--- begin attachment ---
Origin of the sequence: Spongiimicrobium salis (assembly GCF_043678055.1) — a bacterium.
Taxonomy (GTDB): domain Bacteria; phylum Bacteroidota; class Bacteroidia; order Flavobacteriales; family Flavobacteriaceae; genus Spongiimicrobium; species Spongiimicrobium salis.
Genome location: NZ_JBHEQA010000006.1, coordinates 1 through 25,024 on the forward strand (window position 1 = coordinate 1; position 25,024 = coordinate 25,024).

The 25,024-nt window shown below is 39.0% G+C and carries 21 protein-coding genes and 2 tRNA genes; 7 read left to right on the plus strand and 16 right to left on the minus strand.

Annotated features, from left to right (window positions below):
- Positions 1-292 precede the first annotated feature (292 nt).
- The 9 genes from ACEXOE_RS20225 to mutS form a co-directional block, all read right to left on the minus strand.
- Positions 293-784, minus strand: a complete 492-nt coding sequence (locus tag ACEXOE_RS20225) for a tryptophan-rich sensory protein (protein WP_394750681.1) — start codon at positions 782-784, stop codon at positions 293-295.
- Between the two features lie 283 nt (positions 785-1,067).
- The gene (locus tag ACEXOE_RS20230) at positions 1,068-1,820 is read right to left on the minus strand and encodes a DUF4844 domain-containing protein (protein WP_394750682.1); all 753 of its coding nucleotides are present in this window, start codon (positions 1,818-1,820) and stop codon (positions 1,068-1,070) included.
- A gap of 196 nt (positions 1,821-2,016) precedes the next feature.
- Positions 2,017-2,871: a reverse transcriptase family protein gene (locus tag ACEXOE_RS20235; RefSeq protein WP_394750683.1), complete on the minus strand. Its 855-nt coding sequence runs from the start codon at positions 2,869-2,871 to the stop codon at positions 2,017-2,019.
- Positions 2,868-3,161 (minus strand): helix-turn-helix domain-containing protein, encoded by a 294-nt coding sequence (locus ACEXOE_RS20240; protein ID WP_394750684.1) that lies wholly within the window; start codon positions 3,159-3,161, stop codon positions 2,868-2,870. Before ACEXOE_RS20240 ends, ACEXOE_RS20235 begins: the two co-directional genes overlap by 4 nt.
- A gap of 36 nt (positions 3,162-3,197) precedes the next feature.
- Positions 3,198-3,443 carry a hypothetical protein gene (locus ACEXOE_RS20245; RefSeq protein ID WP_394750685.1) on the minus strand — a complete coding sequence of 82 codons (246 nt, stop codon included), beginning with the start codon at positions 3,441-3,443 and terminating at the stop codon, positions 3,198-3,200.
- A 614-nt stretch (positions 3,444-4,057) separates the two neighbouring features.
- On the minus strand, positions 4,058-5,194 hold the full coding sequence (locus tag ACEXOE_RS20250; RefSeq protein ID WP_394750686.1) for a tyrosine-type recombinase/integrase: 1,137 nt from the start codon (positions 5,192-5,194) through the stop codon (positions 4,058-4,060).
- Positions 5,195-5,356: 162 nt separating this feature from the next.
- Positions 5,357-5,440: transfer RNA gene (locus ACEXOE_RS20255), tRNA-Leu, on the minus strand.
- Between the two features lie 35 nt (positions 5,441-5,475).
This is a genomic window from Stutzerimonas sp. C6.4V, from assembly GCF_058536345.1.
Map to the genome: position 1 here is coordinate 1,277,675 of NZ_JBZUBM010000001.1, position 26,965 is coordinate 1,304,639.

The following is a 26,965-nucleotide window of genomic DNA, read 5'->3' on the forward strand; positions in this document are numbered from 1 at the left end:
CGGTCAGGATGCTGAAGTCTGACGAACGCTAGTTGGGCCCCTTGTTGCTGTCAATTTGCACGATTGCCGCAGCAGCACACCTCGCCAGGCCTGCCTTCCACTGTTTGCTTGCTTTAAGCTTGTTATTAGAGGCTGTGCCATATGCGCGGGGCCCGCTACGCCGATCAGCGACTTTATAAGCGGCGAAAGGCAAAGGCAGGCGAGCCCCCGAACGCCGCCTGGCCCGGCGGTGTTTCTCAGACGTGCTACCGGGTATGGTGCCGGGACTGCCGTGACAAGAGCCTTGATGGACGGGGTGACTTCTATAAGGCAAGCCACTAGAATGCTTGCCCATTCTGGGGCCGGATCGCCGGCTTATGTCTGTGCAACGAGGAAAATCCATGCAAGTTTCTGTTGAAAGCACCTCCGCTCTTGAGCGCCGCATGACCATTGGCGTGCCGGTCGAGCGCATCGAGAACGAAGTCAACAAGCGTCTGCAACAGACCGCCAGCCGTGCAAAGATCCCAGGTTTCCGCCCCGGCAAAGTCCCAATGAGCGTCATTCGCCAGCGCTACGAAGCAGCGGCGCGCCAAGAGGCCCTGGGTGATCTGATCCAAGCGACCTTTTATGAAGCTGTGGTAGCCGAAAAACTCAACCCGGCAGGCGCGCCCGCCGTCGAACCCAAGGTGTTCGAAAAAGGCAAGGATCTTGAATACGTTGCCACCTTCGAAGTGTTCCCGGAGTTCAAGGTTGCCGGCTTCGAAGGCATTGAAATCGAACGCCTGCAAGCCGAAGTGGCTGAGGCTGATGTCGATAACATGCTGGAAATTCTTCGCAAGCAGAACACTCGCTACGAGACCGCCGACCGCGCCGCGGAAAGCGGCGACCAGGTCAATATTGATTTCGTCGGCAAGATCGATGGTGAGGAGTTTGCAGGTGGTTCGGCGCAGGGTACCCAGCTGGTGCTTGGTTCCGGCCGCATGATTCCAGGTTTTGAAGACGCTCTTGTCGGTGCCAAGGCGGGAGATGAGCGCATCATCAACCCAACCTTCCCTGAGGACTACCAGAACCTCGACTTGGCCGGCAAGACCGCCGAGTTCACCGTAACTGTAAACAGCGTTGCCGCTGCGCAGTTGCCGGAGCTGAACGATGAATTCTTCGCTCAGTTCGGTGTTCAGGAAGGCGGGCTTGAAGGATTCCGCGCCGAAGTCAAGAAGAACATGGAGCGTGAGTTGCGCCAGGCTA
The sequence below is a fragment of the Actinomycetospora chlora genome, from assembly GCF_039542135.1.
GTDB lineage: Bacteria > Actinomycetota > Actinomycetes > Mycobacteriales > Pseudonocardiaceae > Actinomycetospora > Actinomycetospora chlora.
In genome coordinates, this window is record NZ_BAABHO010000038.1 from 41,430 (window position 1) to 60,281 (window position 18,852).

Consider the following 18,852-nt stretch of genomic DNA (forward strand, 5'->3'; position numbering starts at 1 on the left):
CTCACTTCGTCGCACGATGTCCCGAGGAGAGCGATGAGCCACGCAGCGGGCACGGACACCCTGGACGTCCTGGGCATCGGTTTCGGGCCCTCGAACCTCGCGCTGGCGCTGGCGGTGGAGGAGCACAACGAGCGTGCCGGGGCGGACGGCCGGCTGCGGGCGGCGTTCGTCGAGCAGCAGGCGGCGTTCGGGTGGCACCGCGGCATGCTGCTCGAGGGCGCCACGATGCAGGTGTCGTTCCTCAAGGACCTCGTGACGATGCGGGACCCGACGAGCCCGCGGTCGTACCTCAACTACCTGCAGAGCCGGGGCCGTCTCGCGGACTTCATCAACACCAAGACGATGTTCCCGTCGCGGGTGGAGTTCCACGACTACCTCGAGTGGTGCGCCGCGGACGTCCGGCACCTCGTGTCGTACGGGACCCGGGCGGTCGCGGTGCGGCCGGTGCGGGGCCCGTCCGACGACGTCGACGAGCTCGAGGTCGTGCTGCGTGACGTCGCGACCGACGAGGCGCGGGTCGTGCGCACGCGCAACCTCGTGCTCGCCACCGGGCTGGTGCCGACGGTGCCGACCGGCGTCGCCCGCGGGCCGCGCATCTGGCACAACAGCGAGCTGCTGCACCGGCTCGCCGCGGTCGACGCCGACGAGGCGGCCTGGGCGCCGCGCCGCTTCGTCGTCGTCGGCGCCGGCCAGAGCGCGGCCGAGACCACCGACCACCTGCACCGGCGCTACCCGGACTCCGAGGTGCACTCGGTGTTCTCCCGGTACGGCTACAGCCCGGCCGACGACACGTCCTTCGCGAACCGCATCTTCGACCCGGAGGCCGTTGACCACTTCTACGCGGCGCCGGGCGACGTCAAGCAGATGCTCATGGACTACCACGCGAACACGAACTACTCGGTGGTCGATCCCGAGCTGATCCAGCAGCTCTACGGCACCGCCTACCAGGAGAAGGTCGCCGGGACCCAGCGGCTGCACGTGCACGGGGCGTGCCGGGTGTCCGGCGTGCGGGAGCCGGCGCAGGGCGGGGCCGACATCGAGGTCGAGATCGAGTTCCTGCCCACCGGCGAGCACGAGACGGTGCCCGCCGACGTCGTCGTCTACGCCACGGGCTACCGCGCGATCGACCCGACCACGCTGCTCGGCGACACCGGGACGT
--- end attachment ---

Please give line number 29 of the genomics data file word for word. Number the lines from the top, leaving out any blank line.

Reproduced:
CTCACTTCGTCGCACGATGTCCCGAGGAGAGCGATGAGCCACGCAGCGGGCACGGACACCCTGGACGTCCTGGGCATCGGTTTCGGGCCCTCGAACCTCGCGCTGGCGCTGGCGGTGGAGGAGCACAACGAGCGTGCCGGGGCGGACGGCCGGCTGCGGGCGGCGTTCGTCGAGCAGCAGGCGGCGTTCGGGTGGCACCGCGGCATGCTGCTCGAGGGCGCCACGATGCAGGTGTCGTTCCTCAAGGACCTCGTGACGATGCGGGACCCGACGAGCCCGCGGTCGTACCTCAACTACCTGCAGAGCCGGGGCCGTCTCGCGGACTTCATCAACACCAAGACGATGTTCCCGTCGCGGGTGGAGTTCCACGACTACCTCGAGTGGTGCGCCGCGGACGTCCGGCACCTCGTGTCGTACGGGACCCGGGCGGTCGCGGTGCGGCCGGTGCGGGGCCCGTCCGACGACGTCGACGAGCTCGAGGTCGTGCTGCGTGACGTCGCGACCGACGAGGCGCGGGTCGTGCGCACGCGCAACCTCGTGCTCGCCACCGGGCTGGTGCCGACGGTGCCGACCGGCGTCGCCCGCGGGCCGCGCATCTGGCACAACAGCGAGCTGCTGCACCGGCTCGCCGCGGTCGACGCCGACGAGGCGGCCTGGGCGCCGCGCCGCTTCGTCGTCGTCGGCGCCGGCCAGAGCGCGGCCGAGACCACCGACCACCTGCACCGGCGCTACCCGGACTCCGAGGTGCACTCGGTGTTCTCCCGGTACGGCTACAGCCCGGCCGACGACACGTCCTTCGCGAACCGCATCTTCGACCCGGAGGCCGTTGACCACTTCTACGCGGCGCCGGGCGACGTCAAGCAGATGCTCATGGACTACCACGCGAACACGAACTACTCGGTGGTCGATCCCGAGCTGATCCAGCAGCTCTACGGCACCGCCTACCAGGAGAAGGTCGCCGGGACCCAGCGGCTGCACGTGCACGGGGCGTGCCGGGTGTCCGGCGTGCGGGAGCCGGCGCAGGGCGGGGCCGACATCGAGGTCGAGATCGAGTTCCTGCCCACCGGCGAGCACGAGACGGTGCCCGCCGACGTCGTCGTCTACGCCACGGGCTACCGCGCGATCGACCCGACCACGCTGCTCGGCGACACCGGGACGT